Email spam is something that I typically ignore. I may occasionally pay attention to something that looks like a scam, just to learn from it so that I don’t fall for any fraudulent email in the future. Yesterday night, however, I came across a very sophisticated example of social engineering that I simply could not pass without studying more carefully. I got an email in my mailbox, stating that my Chase credit card account may have been compromised. The tone of the email was very professional, there were no spelling or grammar mistakes, the formatting looked similar to official communications I have received from Chase in the past.
The email informed me that my online account had been locked since someone had erroneously tried to log in more than the maximum amount of attempts allowed. For a few moments, my heart beat rose and hundreds of thoughts went through my head. I started asking myself who might have tried to hack into my account, whether they had tried to log into some of my other credit card accounts, what the damage would be, how much time it would take me to reopen all accounts, etc. Then, I calmed myself down and continued reading the email.
The “fraud notification” went further ahead to assure me that my credit card number had not been compromised, apologized for the inconvenience, and advised me to reset my online account. Instructions on how to do that were helpfully offered in an attached “secure form.”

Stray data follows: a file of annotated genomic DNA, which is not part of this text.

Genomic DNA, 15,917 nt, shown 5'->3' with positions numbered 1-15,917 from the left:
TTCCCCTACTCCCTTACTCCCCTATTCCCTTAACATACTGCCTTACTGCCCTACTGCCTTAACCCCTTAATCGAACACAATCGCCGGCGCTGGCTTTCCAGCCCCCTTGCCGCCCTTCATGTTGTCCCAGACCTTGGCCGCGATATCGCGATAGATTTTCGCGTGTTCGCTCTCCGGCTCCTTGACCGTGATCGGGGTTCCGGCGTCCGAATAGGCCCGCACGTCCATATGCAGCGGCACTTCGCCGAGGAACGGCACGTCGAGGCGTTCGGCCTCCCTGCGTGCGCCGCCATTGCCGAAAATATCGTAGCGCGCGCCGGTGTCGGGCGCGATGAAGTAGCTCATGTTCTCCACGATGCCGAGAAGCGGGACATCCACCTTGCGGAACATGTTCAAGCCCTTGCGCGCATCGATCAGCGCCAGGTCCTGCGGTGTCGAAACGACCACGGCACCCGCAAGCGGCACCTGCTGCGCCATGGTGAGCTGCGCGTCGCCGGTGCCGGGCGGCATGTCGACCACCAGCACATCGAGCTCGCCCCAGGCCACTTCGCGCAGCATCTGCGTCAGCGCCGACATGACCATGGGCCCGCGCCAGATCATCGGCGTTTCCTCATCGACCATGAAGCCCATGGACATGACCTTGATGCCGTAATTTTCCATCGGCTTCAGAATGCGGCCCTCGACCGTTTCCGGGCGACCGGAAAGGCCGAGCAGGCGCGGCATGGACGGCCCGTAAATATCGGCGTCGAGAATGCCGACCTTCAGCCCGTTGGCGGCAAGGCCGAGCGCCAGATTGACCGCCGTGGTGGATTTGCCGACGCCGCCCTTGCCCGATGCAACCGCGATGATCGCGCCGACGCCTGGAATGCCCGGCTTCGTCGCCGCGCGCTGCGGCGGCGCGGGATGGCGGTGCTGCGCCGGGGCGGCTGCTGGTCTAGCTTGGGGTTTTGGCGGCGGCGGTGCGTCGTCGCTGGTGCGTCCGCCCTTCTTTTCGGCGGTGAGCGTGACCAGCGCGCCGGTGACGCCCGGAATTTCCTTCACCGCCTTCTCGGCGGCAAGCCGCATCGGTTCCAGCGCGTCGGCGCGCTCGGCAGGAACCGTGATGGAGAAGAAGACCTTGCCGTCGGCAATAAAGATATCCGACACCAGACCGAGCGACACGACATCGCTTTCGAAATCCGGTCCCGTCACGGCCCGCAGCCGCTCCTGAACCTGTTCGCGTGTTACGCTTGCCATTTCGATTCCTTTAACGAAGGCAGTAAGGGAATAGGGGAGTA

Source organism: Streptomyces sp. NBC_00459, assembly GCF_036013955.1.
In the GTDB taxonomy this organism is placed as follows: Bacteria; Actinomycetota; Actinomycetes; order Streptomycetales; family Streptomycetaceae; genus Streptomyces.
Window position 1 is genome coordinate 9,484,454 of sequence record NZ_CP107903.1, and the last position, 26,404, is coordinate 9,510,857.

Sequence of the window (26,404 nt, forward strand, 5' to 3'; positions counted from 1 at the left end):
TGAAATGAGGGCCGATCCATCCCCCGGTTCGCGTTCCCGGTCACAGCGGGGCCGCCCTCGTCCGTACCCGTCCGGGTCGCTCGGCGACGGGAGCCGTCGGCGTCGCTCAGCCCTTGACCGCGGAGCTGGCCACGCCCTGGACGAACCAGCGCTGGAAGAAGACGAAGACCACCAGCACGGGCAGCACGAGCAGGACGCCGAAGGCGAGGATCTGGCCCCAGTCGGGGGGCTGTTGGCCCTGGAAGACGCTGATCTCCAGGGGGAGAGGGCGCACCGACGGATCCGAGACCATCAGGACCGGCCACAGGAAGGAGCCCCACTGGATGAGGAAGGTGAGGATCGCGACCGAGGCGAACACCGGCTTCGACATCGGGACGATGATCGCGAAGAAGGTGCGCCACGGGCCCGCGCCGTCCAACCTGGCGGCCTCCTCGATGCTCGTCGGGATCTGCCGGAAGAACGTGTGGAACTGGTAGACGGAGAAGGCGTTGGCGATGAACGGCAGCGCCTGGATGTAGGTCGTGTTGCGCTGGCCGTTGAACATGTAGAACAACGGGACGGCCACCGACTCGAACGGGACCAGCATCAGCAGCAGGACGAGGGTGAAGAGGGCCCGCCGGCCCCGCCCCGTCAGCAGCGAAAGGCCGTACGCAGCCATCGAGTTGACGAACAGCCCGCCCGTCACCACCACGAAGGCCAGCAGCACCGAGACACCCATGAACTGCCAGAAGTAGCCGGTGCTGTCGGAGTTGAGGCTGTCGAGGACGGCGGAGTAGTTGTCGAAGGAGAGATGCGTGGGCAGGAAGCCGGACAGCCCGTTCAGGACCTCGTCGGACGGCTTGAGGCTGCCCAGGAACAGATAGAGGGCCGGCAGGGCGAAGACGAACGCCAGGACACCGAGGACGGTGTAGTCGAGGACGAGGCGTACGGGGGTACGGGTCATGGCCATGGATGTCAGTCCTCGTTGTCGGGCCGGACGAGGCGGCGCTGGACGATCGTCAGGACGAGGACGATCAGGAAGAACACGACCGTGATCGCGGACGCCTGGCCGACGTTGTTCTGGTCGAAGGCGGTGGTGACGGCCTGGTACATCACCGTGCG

Those last two words — “secure form” — raised the first warning flag in my mind. This did not sound right!
- Why would the bank attach a “secure form” to help me re-instate my online account?
- Why wouldn’t it just prompt me to visit the secure web site and re-register there?
I quickly scrolled down to the bottom of the message to take a look at that “secure form.” I expected some sort of a PDF. Instead, it was an HTML file, casually called Chaseonline.html. That raised early-warning flag #2 in my mind.
- How can a simple HTML file be a “secure form?”
- Why would they ask me to open an HTML file in my web browser, when they could simply direct me to the web site?
I scrolled back up to the top of the message, already knowing what I would see. The email address in the “To:” line was not mine. It contained my name’s initials, and was addressed to one of the big and well known U.S. universities. Now that did not look right at all!
The final blow to this scam came when I double-clicked on the “Chase” alias to reveal the actual email address. Not surprisingly, it was extremely generic and did not belong to the Chase.com domain at all!
Having read The Art of Intrusion, the book on social engineering by the famous hacker-turned-writer Kevin Mitnick, I had started paying attention to identifying telltales of potential hacks or scams. In the past, email scams were relatively easy to identify by their use of incorrect English, weird formatting, strange use of punctuation. This time around, however, the scam looked very polished and professional. And it sounded real.
Scammers are becoming increasingly sophisticated, my friends. Beware of their social engineering skills!
Below is the full email — I thought I’d share it here to help others avoid falling in this pitfall.